SAN JOSE -- If they had gone on living, the three men likely would have remained forgotten, each one grinding out an existence with its own dismal particularity, the remorseless rattle and hum of hungry days and sleepless nights. In the shadowland of the homeless, they stayed nameless and faceless, answering to no one, taking no calls.
Then, in quick succession, they died from being out in the cold. And suddenly everybody cared.
Even in their spin through the news cycle, they never quite escaped the cloak of invisibility that homelessness assures. They were now "the homeless dead." But on Thursday they will be memorialized, along with 48 of their fellows, in a reckoning of those who failed to survive the past year on the streets of a county where the median annual income is $91,000.
The somber annual roll call at EHC LifeBuilders Boccardo Reception Center will include the names of Daniel Brillhart, Enrique Rubio and Daniel Moore, although a representative for the organization acknowledged that they would not get their names engraved on stone tablets until next year. They died after the cutoff date for the ceremony but got so much media attention that EHC LifeBuilders decided to add them anyway.
"It's heartbreaking to think that every name represents a real person whose life came to an end due to the harsh reality of living on the street," said Jenny Niklaus, CEO of EHC LifeBuilders. "This is unacceptable. We can and must do better as a community."
The Santa Clara County medical examiner's office originally counted one other man -- Andrew Greenleaf -- among four homeless deaths from exposure between Thanksgiving Day and Dec. 5. But he died in his family's Saratoga home.
Of the 7,631 people who are homeless in the county on any given night, according to the most recent census of those dwelling in the creek beds and downtown doorways, a clear majority are men, and that disparity was even more cruelly reflected by the dead: 48 men and 3 women in the past year, up from 38 in 2012.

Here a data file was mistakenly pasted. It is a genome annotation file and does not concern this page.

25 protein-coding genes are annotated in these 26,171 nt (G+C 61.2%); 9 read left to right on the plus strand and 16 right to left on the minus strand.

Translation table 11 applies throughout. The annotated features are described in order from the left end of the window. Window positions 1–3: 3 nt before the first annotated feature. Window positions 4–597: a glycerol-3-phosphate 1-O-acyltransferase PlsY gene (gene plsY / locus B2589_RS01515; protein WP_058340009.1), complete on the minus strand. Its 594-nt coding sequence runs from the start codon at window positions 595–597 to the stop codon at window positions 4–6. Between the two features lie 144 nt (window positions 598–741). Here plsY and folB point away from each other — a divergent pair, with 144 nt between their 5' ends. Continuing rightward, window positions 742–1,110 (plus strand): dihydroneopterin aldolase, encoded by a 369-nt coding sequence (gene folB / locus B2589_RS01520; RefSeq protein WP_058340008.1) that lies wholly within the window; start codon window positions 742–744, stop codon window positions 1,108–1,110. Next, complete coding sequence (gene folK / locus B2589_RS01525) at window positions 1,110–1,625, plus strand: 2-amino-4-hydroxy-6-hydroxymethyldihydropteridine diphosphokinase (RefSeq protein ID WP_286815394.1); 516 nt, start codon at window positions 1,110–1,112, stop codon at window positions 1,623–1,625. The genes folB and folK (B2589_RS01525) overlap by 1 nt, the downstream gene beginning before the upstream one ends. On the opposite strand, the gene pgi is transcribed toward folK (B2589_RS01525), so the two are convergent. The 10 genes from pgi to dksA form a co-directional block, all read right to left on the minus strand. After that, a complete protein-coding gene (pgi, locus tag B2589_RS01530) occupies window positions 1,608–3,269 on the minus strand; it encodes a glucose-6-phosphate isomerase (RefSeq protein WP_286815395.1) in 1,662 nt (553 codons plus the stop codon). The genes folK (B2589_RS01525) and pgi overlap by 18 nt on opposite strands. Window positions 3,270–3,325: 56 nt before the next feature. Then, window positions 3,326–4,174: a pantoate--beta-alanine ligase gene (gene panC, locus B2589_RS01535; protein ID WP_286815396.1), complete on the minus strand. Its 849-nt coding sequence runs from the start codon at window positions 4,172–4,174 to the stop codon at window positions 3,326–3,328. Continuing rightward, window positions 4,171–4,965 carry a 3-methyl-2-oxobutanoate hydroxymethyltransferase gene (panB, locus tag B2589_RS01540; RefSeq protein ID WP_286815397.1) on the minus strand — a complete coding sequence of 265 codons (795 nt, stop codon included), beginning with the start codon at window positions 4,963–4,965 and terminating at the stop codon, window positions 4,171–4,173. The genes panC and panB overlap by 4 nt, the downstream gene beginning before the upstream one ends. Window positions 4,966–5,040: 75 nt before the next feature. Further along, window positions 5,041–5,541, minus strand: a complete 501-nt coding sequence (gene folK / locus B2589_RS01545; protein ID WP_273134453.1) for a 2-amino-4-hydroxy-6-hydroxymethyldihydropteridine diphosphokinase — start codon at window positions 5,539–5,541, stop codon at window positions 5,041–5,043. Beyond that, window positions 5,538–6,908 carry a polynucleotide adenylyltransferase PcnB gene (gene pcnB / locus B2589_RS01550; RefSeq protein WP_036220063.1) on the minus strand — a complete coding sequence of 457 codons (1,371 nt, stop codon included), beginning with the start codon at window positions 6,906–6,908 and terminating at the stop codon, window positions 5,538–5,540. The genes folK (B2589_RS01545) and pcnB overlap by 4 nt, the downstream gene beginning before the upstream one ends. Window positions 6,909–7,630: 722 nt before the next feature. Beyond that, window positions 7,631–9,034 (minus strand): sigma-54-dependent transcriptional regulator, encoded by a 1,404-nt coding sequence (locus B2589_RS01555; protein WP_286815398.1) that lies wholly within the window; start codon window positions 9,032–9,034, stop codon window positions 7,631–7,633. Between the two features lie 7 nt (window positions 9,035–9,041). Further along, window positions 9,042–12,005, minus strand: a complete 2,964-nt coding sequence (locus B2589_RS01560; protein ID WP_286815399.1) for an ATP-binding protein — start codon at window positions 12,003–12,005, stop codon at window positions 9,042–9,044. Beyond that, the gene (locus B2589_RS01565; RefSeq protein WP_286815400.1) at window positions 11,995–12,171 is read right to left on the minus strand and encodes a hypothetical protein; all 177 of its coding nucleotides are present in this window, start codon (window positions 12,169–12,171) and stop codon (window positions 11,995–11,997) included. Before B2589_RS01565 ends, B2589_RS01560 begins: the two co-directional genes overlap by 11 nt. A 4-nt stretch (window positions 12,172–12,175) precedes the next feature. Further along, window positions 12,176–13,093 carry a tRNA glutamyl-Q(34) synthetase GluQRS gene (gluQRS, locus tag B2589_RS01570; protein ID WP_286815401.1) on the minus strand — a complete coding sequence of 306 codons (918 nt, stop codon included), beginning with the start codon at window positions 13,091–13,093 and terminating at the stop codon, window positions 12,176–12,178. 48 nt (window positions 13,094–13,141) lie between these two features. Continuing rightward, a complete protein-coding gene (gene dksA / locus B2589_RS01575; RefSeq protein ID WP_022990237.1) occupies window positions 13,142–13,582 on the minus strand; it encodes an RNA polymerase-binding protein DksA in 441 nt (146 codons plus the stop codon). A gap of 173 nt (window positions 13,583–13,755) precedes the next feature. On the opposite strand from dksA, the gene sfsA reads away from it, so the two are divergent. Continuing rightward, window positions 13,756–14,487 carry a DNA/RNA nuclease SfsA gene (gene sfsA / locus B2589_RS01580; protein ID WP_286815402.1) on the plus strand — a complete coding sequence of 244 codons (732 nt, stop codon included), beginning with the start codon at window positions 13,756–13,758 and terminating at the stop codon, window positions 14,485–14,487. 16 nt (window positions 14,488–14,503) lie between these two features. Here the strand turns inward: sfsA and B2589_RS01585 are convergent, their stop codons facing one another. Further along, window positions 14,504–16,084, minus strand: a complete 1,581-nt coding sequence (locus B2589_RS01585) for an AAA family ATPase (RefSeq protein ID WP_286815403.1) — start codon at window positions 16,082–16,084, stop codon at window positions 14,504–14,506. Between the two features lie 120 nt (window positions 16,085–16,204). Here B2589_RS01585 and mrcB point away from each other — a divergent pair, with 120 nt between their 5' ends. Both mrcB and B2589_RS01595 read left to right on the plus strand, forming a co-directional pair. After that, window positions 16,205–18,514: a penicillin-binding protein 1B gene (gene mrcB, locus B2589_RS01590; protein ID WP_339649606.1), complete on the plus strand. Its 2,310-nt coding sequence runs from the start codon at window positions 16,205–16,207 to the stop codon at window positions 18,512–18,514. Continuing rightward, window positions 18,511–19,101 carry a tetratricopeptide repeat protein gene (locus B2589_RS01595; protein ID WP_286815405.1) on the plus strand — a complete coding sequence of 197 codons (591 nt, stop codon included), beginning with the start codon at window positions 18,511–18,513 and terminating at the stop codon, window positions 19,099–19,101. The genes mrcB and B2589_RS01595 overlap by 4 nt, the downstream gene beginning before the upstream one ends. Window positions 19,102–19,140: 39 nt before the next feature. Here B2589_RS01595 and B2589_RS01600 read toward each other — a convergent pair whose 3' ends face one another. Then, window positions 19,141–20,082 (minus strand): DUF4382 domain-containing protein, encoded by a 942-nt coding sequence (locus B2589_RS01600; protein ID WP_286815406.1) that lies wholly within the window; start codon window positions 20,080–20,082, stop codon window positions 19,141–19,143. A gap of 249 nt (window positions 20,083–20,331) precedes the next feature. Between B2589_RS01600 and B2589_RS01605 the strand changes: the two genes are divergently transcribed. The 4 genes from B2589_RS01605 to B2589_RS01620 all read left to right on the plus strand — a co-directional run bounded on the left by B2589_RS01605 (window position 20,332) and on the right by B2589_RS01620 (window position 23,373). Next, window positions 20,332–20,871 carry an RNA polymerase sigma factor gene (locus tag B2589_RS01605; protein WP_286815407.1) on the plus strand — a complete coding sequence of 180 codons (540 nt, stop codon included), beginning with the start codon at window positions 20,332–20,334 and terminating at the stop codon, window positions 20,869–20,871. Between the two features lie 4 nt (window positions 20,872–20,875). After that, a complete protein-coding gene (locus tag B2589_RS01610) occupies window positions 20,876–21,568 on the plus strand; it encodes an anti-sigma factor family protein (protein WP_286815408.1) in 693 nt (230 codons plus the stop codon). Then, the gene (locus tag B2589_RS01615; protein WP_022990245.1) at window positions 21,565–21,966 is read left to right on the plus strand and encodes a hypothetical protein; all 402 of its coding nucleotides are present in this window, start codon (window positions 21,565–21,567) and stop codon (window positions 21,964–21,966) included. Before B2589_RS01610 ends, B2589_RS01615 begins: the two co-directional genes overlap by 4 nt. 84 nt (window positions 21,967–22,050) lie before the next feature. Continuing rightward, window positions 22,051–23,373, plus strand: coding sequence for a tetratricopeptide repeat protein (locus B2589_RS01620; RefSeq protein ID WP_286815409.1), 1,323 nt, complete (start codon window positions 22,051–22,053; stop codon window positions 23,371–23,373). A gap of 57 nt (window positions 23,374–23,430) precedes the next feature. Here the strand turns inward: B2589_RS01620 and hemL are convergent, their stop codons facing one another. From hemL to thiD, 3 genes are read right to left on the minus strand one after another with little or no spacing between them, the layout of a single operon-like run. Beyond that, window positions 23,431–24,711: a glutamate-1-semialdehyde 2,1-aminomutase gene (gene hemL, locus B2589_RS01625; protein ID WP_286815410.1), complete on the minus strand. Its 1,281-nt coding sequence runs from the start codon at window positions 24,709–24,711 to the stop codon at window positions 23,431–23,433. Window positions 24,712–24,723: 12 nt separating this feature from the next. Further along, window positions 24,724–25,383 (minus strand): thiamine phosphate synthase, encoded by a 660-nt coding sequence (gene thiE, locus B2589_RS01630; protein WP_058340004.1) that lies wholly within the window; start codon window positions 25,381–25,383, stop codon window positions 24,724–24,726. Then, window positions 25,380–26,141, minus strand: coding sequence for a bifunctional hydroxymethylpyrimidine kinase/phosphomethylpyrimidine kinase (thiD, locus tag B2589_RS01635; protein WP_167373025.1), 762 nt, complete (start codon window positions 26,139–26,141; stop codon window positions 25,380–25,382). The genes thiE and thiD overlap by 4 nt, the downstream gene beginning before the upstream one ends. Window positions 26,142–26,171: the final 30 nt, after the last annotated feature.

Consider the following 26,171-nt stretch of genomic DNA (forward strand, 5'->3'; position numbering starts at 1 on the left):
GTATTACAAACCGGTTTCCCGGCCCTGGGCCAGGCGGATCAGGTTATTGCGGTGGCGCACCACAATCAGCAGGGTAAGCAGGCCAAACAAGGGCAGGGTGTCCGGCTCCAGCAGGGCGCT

But just as each life is specific, death in the cold and dark often looks the same. Weakened by disease, often by drugs, the homeless hug themselves when nobody else will, trying to keep warm.
Brillhart, 52, died in a trash-strewn area beneath Highway 87, less than an hour into the final Thanksgiving of his life. Rubio, 56, succumbed to the cold sometime before 3:53 a.m. on Dec. 4, when his body was found on Lincoln Avenue by police. Moore, 53, was found huddled on a cardboard pallet behind a Jack in the Box trash bin near Curtner Avenue on Dec. 5. The two Daniels suffered from diabetes, and Moore's right foot had been amputated.
When he wasn't panhandling at his regular spot by the drive-through, Moore frequently crossed the street to the Cathedral of Faith. In the food-distribution line, Cathedral staffer Krissy Zimmer recalled, Moore was a spectral presence, coming in quietly, collecting what he could carry and departing nearly unnoticed.
Brillhart, too, was a practitioner of the invisibility that many homeless people perfect to avoid attention. "He wasn't dirty or disheveled," said Kim Fredericks, a nurse who knew Moore and Brillhart for years. "You would pass him on the street and not know he was homeless. He was very handsome."